Aftershocks shook a rural area of coastal central Japan Monday, a day after a powerful earthquake killed at least one person and injured 170 others as it toppled buildings, triggered landslides and generated a small tsunami along the coast.

One of the aftershocks had a preliminary magnitude of 5.3 and struck at 7:19 a.m. Monday. Japan's Meteorological Agency said there was no tsunami danger.

"A fairly big aftershock hit just minutes ago and I jumped out the door," said Tomio Maeda, manager of a convenience store in Anamizu town. "It's scary, I guess it's not over yet."

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Sunday's magnitude-6.9 quake struck off the north coast of Ishikawa, the Meteorological Agency said. The agency issued a tsunami warning urging people near the sea to move to higher land.

A small tsunami measuring 6 inches hit the shore 36 minutes later, the agency said.

The morning quake toppled buildings, triggered landslides, cut power, interfered with phone service, broke water mains and snarled public transportation. At least one person was killed and 170 others were hurt along the country's Sea of Japan coast, according to the Fire and Disaster Management Agency.

Television footage of the quake showed buildings shaking violently for about 30 seconds. Other shots showed collapsed buildings and shops with shattered windows, streets cluttered with roof tiles and roads with cracked pavement.

"We felt violent shaking. My colleagues say the insides of their houses are a mess, with everything smashed on the floor," Wataru Matsumoto, deputy mayor of the town of Anamizu, near the epicenter, told NHK.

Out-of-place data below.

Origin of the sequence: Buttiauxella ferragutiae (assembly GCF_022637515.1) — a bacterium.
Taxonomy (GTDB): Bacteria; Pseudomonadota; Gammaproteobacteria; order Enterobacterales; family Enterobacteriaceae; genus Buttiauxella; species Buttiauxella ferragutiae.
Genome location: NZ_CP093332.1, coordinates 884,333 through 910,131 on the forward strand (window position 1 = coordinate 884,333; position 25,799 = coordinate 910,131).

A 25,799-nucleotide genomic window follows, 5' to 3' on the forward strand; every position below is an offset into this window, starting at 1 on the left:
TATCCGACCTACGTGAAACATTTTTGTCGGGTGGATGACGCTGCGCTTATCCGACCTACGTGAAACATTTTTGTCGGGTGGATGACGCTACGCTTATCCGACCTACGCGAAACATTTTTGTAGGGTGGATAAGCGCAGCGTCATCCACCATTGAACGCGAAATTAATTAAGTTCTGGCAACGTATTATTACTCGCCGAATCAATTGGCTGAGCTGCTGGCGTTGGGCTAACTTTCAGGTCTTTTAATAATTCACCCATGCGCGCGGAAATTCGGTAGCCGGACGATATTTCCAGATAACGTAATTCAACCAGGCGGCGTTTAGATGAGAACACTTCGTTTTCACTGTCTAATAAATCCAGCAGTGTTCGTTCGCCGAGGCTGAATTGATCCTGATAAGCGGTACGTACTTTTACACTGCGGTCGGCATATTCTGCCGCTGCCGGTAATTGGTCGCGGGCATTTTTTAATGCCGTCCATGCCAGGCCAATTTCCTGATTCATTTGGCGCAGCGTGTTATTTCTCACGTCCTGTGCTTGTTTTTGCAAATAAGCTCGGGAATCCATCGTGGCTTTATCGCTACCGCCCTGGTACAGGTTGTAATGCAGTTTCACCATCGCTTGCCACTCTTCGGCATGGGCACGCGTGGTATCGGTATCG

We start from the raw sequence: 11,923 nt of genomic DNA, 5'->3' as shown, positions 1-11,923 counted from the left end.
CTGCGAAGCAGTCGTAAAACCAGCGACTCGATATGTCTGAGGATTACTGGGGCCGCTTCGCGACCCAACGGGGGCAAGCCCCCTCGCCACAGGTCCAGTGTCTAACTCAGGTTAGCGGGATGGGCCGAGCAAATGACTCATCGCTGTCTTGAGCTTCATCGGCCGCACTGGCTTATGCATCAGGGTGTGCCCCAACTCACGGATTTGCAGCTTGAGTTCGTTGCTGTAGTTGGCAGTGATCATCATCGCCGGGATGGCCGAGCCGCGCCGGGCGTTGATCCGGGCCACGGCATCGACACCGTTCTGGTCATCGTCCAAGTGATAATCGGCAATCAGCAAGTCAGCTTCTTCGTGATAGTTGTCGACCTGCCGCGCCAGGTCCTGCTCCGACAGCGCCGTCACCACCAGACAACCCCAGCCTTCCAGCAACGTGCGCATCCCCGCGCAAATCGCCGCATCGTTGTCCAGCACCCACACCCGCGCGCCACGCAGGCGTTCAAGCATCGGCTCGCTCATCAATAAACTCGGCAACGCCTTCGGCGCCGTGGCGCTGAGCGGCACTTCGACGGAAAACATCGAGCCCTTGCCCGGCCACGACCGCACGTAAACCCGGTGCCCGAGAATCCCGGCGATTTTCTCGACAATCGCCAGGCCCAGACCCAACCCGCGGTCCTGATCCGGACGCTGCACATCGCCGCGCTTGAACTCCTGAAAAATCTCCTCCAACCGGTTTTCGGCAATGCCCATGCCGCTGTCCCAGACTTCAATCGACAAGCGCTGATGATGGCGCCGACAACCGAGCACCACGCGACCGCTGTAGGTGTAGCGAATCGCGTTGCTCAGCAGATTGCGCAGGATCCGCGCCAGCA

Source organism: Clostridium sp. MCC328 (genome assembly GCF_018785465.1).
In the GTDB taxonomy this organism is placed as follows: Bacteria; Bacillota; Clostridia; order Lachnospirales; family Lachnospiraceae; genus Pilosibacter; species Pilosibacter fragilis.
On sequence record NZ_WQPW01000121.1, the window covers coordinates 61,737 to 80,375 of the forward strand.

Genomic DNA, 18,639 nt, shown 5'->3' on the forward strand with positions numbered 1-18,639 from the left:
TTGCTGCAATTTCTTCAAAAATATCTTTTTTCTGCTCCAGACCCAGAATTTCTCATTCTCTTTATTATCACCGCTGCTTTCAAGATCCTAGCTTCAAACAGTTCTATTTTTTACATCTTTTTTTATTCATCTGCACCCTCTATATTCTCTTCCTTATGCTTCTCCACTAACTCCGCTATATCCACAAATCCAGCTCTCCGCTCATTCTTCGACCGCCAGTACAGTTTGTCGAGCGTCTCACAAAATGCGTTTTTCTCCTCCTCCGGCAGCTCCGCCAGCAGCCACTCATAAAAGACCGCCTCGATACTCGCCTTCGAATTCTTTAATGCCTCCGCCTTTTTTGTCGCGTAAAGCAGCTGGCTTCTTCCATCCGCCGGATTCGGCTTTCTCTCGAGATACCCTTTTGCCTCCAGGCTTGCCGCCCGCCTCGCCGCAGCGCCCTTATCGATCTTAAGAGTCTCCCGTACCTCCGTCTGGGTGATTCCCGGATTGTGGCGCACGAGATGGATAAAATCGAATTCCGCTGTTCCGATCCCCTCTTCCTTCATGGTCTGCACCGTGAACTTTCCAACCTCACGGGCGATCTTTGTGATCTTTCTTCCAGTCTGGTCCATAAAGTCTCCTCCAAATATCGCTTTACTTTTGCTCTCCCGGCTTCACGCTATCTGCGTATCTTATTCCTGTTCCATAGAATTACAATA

Chief Cabinet Secretary Yasuhisa Shiozaki confirmed the death of a 52-year-old woman. NHK said she was crushed by a falling stone lantern.

"We are doing our best to rescue the victims," he said. "We are also doing our best to assess the extent of the damage."

The quake knocked down at least 39 homes in Ishikawa and damaged another 143, the FDMA said. Most of the injuries and damage were concentrated in the city of Wajima, it added, about 193 miles northwest of Tokyo.

Takeshi Hachimine, seismology and tsunami section chief at the Meteorological Agency, said the affected area was not considered earthquake-prone. The last major quake to cause casualties there was in 1933, when three people died.

"After the powerful earthquake, aftershocks will continue," Hachimine said.

Japan sits atop four tectonic plates and is one of the world's most earthquake-prone countries. The last major quake to hit the capital, Tokyo, killed some 142,000 people in 1923, and experts say the capital has a 90 percent chance of suffering a major quake in the next 50 years.

In October 2004, a magnitude-6.8 earthquake hit northern Japan, killing 40 people and damaging more than 6,000 homes. It was the deadliest to hit Japan since 1995, when a magnitude-7.2 quake killed 6,433 people in the western city of Kobe.

Powerful quakes in 1703, 1782, 1812 and 1855 also caused vast damage in the capital.

According to the U.S. Geological Survey, the epicenter of Sunday's quake was 225 miles northwest of Tokyo. The USGS measured its magnitude at 6.7.

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